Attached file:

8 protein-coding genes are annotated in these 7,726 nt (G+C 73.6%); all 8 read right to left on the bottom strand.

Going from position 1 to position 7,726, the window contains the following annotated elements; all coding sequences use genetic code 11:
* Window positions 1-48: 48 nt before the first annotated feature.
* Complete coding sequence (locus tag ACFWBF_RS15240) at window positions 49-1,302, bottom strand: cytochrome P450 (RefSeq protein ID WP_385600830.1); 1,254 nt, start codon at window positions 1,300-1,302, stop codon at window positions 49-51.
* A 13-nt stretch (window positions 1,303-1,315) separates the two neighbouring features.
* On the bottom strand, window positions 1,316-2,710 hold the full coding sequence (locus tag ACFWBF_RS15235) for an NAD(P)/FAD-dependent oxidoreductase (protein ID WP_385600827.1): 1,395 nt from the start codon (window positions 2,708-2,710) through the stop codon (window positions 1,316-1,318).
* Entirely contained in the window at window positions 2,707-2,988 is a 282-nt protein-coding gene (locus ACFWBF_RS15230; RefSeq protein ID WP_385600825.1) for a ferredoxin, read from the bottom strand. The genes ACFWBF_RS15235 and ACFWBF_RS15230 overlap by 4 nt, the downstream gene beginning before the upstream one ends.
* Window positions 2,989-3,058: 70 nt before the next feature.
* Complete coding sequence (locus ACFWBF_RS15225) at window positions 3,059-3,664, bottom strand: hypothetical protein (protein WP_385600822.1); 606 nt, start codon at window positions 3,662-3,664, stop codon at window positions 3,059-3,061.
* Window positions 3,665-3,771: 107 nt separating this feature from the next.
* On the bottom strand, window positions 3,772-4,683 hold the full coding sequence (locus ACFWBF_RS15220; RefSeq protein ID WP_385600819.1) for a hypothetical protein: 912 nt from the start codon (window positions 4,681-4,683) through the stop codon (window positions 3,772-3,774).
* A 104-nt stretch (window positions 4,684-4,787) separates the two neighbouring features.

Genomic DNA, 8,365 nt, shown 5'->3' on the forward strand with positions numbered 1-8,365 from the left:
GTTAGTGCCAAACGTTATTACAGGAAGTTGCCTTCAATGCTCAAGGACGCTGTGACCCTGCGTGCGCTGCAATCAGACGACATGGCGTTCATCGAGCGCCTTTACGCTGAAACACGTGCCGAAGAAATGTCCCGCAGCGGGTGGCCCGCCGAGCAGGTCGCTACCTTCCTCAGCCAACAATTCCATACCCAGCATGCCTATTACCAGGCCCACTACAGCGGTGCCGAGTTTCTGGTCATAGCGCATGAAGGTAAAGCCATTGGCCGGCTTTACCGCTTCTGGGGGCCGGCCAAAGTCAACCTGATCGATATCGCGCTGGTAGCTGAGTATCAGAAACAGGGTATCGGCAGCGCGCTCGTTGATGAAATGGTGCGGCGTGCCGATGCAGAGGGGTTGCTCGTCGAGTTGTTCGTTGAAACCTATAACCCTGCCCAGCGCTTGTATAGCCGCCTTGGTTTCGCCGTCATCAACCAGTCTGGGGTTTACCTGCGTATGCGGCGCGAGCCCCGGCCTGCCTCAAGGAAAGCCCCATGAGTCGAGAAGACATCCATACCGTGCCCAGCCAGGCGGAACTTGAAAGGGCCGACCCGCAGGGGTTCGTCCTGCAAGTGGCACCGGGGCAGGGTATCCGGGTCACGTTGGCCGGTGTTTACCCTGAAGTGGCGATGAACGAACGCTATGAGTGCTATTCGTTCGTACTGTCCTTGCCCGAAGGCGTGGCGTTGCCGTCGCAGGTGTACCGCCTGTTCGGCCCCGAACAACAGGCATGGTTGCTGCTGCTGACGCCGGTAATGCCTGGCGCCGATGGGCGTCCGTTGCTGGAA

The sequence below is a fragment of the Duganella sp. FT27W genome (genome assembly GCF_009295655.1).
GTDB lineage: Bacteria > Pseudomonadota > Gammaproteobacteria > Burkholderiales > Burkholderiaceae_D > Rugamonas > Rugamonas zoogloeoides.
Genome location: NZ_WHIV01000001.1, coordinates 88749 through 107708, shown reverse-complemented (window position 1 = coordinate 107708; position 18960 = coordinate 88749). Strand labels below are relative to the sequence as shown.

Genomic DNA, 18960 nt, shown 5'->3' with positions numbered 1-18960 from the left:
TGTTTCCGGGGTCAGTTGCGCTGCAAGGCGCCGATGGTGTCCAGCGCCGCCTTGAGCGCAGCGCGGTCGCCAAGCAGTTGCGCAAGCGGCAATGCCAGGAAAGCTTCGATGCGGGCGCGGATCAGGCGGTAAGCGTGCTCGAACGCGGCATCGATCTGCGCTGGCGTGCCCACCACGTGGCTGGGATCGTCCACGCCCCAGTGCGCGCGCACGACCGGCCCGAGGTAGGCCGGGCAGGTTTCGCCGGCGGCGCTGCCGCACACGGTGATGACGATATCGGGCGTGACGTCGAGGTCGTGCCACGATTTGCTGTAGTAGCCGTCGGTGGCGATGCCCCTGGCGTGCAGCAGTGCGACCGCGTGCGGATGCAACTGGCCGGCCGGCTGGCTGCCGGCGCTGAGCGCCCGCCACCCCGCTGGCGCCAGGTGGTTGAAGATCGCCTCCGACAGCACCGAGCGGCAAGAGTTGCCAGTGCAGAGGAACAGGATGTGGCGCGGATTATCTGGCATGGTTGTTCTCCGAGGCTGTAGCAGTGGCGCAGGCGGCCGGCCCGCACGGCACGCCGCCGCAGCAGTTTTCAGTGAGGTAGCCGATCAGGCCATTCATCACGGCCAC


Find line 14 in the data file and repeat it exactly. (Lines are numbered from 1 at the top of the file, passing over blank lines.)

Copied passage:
GTTAGTGCCAAACGTTATTACAGGAAGTTGCCTTCAATGCTCAAGGACGCTGTGACCCTGCGTGCGCTGCAATCAGACGACATGGCGTTCATCGAGCGCCTTTACGCTGAAACACGTGCCGAAGAAATGTCCCGCAGCGGGTGGCCCGCCGAGCAGGTCGCTACCTTCCTCAGCCAACAATTCCATACCCAGCATGCCTATTACCAGGCCCACTACAGCGGTGCCGAGTTTCTGGTCATAGCGCATGAAGGTAAAGCCATTGGCCGGCTTTACCGCTTCTGGGGGCCGGCCAAAGTCAACCTGATCGATATCGCGCTGGTAGCTGAGTATCAGAAACAGGGTATCGGCAGCGCGCTCGTTGATGAAATGGTGCGGCGTGCCGATGCAGAGGGGTTGCTCGTCGAGTTGTTCGTTGAAACCTATAACCCTGCCCAGCGCTTGTATAGCCGCCTTGGTTTCGCCGTCATCAACCAGTCTGGGGTTTACCTGCGTATGCGGCGCGAGCCCCGGCCTGCCTCAAGGAAAGCCCCATGAGTCGAGAAGACATCCATACCGTGCCCAGCCAGGCGGAACTTGAAAGGGCCGACCCGCAGGGGTTCGTCCTGCAAGTGGCACCGGGGCAGGGTATCCGGGTCACGTTGGCCGGTGTTTACCCTGAAGTGGCGATGAACGAACGCTATGAGTGCTATTCGTTCGTACTGTCCTTGCCCGAAGGCGTGGCGTTGCCGTCGCAGGTGTACCGCCTGTTCGGCCCCGAACAACAGGCATGGTTGCTGCTGCTGACGCCGGTAATGCCTGGCGCCGATGGGCGTCCGTTGCTGGAA